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Astron. Astrophys. 322, 633-645 (1997)

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4. Single-Lorentz oscillator models

Actually, in view of the widely assumed formation mechanisms of the carbonaceous component responsible for the UV bump, the highly anisotropic dielectric function of planar graphite is unlikely to be a good model of the purported dielectric function of the bump carrier. First, the exposure of the carbonaceous interstellar grains to UV radiation, though conducive to a "graphitization" of the material through dehydrogenation, is unlikely to produce perfect graphite sheets as an end-product (Sorrell 1990). There must still be considerable defects in the structure, the topology of the grains being a collection of randomly oriented graphitic crystallites in a sp3 bonding matrix (possibly containing some hydrogen). This structure is more characteristic of amorphous carbon (especially UV processed or annealed hydrogenated amorphous carbon - HAC; Fink et al. 1984; Mennella et al. 1995a, b). Furthermore, modification of the optical constants of graphite have already been shown to be necessary in order to reproduce even the most basic properties of the interstellar UV feature (Mathis 1994). An intrinsic variability in chemical composition must also be considered in order to satisfy the observational constraints.

Virtually all UV bumps observed to date can be reproduced extremely well by a "Drude" profile. This is the profile generated by a sphere whose optical properties are characterized by a single-Lorentz oscillator model. Thus, in this section, we consider a single-Lorentz oscillator model to approximate the dielectric function hypothesized for the interstellar UV feature carrier, and see how shape and clustering can affect the peak position, width, and shape of the UV bump. We assume that variability in the width is attributable to shape and clustering effects, as well as to intrinsic variations in chemical composition along different lines of sight. Variability in the peak position, which is observed to be uncorrelated with width, is attributed to variations in mean chemical composition alone.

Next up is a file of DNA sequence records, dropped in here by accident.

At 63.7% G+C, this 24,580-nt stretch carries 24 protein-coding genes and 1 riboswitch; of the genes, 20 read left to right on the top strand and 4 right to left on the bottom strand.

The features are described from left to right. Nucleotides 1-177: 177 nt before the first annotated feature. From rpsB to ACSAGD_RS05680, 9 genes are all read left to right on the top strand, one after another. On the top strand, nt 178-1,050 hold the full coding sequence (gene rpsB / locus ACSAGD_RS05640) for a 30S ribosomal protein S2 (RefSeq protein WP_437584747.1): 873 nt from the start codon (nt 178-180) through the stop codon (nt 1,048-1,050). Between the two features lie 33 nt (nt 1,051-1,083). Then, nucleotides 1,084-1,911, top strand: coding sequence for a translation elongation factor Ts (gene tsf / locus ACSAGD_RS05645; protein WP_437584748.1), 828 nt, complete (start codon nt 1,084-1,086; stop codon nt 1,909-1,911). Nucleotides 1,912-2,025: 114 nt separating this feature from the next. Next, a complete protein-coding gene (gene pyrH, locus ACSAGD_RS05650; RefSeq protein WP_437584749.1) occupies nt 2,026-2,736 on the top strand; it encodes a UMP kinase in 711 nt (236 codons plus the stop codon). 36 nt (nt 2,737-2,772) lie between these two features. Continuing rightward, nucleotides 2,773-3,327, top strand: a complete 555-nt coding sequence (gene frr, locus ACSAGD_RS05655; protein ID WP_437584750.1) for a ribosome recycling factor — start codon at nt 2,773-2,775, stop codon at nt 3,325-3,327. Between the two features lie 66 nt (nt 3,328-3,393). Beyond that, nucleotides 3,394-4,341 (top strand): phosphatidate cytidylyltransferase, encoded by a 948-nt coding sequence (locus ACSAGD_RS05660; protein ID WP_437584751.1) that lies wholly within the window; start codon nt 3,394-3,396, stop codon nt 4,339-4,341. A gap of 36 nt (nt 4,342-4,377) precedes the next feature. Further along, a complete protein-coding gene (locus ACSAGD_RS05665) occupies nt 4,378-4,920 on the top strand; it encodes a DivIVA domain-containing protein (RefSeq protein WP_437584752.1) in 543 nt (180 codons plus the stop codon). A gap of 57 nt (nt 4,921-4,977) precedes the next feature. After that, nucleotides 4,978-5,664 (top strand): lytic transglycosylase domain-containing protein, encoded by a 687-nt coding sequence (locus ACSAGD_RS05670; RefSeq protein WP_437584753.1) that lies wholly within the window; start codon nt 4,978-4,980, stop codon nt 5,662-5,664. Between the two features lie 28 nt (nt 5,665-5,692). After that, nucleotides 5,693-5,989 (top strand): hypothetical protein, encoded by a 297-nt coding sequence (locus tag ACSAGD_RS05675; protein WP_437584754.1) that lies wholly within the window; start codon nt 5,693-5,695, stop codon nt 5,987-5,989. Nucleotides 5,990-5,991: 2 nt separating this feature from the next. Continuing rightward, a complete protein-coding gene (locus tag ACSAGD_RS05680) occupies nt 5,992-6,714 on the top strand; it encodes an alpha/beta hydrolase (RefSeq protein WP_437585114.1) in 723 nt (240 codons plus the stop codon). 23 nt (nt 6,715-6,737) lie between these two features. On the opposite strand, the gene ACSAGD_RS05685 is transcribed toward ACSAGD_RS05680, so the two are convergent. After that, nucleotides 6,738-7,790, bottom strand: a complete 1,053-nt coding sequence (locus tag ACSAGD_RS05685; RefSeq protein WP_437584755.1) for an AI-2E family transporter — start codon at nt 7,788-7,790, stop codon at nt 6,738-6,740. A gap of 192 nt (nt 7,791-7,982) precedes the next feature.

The dielectric function of a Lorentz oscillator is given by [FORMULA], where [FORMULA], [FORMULA], and [FORMULA], are the plasma frequency, the peak position, and the damping constant, respectively, all in units of the inverse wavelength ([FORMULA]). A Drude model is characterized by [FORMULA] and usually describes metals (or semi-metals, like graphite). Through these parameters, the model can simulate the variability of the chemical composition of the grains and provide some physical insight into the mechanisms involved.

Interstellar grains cannot be expected to be perfectly smooth spheres in all environments. For example, one may expect aggregation of the primary grains, especially in denser regions. Furthermore, the grains could be characterized by surface roughness and/or by porosity, as well as chemical inhomogeneities. An interesting question is whether such shape and clustering effects (neglecting chemical inhomogeneities within a given grain) can conserve the Drude-like profile that is observed, along with the other observational constraints.

4.1. Combining a Lorentz oscillator model with shape and clustering

The effect of shape and clustering on the scattering properties of chemically homogeneous grains in the Rayleigh limit can be modelled via a spectral density, [FORMULA], of the geometric factor L, where [FORMULA] (Bohren & Huffman 1983; Fuchs 1987; Rouleau & Martin 1991). The requirements are that the zeroth and first moments of [FORMULA] are unity and [FORMULA], respectively. This approach is closely related to the "Bergman representation" which is based on effective medium theory in the case of a binary mixture (Stognienko et al. 1995). The two approaches are equivalent if one assumes that one of the components is vacuum. However, the spectral density [FORMULA] can be directly interpreted in terms of shape and clustering of small grains, whereas the Bergman representation deals with bulk material, and so gives only indirect information about the scattering properties of small grains.